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Tony Greig dies after heart attack
By Greg Buckle
19:21 AEST Sat Dec 29 2012

Tony Greig's 33-year on-air sparring partner Bill Lawry was among those left shattered at the sudden death of the former England captain and commentator.

A feisty South Africa-born allrounder who played 58 Tests before playing a crucial role in the establishment of the breakaway World Series Cricket (WSC) in Australia in 1977, Greig died on Saturday aged 66.

Greig had been diagnosed with lung cancer in October, but he suffered a heart attack at his Sydney home on Saturday morning and died about 1.45pm (AEDT).

"He was rushed into St Vincent's hospital. The staff of the emergency department worked on Mr Greig to no avail," St Vincent's spokesman David Faktor said.

Greig's wife Vivian thanks those who had offered their support and asked for privacy.

"World cricket has lost not only a great allrounder as captain of England but a man who has promoted cricket right around the world," Lawry told AAP.

"He was just as popular in Sri Lanka, India, Dubai, whatever, with his television coverage over the past 35 years as he was as captain of England as a player.

"His worldwide contribution to the game of cricket has been enormous.

"He is bigger than life. He was a tremendous competitor as a player.

"All the Nine commentary team are my friends but Greigy was my closest friend from the moment he walked into the box 33 years ago after two years of World Series Cricket as a player."

Media tycoon Kerry Packer's rebel series was his response to the Australian Cricket Board's refusal to give his Nine Network exclusive Test broadcast rights.

WSC helped improve remunerations for players and dragged the sport into the modern age of day-night matches.

In the 1980s, Greig became a high-profile member of the Nine Network's cricket commentary team and continued in the role until ill health sidelined him only a couple of months ago.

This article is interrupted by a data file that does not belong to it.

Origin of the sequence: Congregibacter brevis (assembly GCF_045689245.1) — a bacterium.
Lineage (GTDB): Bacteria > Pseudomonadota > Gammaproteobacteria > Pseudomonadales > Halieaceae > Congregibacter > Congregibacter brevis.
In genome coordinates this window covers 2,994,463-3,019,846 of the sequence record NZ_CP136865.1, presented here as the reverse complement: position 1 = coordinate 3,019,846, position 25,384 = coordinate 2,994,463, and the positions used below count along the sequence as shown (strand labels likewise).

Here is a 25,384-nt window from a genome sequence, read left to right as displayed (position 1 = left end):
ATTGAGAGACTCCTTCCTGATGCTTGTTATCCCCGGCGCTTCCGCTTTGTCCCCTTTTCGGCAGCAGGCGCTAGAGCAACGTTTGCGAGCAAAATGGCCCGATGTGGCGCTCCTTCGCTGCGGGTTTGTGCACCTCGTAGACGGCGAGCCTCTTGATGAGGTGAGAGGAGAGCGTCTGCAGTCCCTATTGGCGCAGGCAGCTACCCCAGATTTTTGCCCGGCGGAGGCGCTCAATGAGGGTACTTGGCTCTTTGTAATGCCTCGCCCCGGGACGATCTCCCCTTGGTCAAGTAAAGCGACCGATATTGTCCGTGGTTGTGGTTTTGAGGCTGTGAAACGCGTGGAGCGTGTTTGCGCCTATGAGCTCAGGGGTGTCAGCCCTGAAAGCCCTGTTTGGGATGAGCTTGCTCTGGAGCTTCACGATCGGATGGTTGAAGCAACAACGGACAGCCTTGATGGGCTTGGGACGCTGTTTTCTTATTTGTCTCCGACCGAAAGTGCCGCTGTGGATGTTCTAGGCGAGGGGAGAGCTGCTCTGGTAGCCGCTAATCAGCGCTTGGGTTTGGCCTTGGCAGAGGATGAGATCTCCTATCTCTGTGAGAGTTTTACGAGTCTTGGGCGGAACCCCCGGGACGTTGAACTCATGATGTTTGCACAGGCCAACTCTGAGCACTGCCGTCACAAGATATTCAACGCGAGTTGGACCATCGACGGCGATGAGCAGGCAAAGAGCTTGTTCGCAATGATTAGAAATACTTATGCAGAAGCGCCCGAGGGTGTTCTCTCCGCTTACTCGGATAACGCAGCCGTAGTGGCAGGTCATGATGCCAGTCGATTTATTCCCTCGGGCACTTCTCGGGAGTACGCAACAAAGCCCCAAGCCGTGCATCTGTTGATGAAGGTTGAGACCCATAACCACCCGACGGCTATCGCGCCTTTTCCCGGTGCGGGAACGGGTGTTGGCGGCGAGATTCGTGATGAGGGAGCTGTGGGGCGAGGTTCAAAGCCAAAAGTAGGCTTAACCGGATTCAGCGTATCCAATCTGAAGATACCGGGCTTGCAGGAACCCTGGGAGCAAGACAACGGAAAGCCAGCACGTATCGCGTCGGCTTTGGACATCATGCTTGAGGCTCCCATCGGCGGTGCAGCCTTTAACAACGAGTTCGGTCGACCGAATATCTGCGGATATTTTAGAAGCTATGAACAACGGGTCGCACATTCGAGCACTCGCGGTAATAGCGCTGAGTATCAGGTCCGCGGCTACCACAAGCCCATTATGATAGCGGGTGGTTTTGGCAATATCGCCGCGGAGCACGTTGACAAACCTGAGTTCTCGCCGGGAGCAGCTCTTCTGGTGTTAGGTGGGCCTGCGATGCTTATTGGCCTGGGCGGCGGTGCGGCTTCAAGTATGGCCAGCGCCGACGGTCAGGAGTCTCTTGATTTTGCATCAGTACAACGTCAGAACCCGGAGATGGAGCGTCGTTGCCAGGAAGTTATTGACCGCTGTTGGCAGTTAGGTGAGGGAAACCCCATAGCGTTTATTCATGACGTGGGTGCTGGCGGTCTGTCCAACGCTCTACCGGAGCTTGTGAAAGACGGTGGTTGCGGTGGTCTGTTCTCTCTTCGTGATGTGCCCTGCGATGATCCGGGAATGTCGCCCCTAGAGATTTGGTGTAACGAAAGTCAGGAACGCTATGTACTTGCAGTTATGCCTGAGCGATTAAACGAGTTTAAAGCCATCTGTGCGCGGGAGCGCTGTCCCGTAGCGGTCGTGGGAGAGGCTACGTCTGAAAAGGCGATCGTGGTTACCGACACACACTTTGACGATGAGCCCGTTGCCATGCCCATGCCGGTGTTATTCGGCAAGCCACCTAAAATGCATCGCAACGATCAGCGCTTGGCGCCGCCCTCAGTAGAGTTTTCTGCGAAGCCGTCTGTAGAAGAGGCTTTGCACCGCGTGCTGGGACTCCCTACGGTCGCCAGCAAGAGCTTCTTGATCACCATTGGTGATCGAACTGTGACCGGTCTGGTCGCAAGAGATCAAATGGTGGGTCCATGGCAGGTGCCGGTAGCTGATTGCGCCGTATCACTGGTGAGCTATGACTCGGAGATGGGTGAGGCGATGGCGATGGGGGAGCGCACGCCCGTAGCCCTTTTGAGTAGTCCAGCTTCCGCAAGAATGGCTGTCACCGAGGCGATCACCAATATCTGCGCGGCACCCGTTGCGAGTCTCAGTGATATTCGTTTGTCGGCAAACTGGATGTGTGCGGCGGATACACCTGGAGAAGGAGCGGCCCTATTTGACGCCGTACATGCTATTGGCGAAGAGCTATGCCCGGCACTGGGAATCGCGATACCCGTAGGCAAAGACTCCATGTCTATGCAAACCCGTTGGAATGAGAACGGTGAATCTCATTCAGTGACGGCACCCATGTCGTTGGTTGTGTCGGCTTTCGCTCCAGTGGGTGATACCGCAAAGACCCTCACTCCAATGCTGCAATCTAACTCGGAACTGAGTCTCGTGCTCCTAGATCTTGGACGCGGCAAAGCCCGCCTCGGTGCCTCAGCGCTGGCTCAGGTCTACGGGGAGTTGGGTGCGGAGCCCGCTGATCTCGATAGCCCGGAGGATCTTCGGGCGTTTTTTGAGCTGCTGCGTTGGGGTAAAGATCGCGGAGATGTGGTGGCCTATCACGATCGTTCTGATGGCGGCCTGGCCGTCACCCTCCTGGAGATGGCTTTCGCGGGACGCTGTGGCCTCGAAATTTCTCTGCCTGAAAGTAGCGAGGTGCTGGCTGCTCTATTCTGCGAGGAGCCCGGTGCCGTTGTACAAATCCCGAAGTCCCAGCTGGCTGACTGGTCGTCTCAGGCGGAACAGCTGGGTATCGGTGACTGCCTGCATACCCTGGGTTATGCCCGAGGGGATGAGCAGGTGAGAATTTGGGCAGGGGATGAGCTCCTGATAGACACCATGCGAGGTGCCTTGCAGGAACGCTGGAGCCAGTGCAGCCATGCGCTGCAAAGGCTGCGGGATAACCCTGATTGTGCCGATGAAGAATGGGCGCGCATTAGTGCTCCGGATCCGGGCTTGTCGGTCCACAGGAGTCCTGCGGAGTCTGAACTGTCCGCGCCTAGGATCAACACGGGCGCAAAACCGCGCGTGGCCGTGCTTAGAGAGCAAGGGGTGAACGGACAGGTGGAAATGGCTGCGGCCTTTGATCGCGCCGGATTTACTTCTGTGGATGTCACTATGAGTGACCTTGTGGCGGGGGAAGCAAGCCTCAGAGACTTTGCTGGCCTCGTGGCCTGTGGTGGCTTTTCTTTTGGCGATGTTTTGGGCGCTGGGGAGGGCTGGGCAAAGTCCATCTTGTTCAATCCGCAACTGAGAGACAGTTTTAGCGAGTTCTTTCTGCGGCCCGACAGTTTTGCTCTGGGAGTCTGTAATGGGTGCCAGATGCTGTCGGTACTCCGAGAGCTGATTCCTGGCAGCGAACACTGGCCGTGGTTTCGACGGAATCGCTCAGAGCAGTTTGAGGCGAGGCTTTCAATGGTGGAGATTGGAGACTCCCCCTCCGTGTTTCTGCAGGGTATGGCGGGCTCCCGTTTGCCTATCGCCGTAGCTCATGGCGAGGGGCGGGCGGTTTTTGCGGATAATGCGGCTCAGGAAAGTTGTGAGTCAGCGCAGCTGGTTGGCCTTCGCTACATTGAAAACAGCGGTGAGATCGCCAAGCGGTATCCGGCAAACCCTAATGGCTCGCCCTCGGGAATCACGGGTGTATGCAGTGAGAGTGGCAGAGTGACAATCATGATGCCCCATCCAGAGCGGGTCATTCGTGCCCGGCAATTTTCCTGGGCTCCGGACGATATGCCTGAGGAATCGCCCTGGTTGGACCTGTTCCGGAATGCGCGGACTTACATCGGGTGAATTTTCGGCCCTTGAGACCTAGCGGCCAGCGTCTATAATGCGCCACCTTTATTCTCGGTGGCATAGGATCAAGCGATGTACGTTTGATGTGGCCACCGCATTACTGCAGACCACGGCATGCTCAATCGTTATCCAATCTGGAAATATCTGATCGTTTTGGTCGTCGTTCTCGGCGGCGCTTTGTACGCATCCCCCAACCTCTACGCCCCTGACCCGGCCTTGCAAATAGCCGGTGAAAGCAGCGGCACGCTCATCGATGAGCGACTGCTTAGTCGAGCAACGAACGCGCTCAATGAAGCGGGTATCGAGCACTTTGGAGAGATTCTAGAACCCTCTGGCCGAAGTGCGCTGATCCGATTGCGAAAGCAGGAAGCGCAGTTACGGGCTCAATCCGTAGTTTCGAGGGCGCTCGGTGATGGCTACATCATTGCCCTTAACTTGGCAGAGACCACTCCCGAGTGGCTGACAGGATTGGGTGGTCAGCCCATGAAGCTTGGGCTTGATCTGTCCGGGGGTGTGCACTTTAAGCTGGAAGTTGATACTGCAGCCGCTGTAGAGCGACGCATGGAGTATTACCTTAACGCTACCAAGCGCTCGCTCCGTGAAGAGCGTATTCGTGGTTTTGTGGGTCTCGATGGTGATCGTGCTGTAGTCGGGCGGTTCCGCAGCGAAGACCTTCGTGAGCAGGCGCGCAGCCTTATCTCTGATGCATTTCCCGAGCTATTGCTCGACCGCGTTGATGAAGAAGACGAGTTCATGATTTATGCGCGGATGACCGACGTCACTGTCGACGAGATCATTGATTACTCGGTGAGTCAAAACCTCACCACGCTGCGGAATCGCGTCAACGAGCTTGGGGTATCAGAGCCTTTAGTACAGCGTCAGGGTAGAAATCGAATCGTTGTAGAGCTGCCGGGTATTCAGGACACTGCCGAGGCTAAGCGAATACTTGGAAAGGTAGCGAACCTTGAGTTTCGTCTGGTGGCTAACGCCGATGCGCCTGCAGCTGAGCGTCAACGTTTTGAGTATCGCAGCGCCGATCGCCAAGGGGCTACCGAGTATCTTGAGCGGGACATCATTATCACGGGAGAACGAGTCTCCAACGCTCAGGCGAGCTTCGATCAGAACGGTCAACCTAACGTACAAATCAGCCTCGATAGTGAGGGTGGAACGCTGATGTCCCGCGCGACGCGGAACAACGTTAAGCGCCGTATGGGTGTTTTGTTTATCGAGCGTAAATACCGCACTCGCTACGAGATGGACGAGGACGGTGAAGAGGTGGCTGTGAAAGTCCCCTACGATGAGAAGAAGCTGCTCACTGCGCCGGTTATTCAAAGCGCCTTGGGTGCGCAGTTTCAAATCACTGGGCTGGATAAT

Greig's involvement in WSC caused an abrupt end to his international playing career.

Former Australian captain Lawry says he's lost a great mate and he'll miss Greig more for his off-field exploits than his famously feisty commentary style.

"My wife and I are absolutely shattered and we really feel for Vivian and his four children today," Lawry said.

"I have missed him terribly this year, not knowing how sick he was."

Lawry said he regularly dined with Greig after a day's commentary and a phone call from Greig never failed to secure a table at a popular restaurant, even if it was fully booked.

"He was a wonderful entertainer when we all went to Sydney, not only for the Channel Nine team but for the umpires and the opposing players and officials," Lawry said.

"Kerry Packer and Greigy got World Series Cricket but he is the guy who had the most to lose. He was prepared to give up the captaincy of England because he could see world cricket needed a change.

"He has become a great Australian, a nationalised Australian, a proud Australian and a wonderful ambassador for the game of cricket.

"The Australian crowd loved him because he was competitive. He played like an Australian.

"He faced Dennis Lillee and Jeff Thomson at their peak. He didn't take a backward step."


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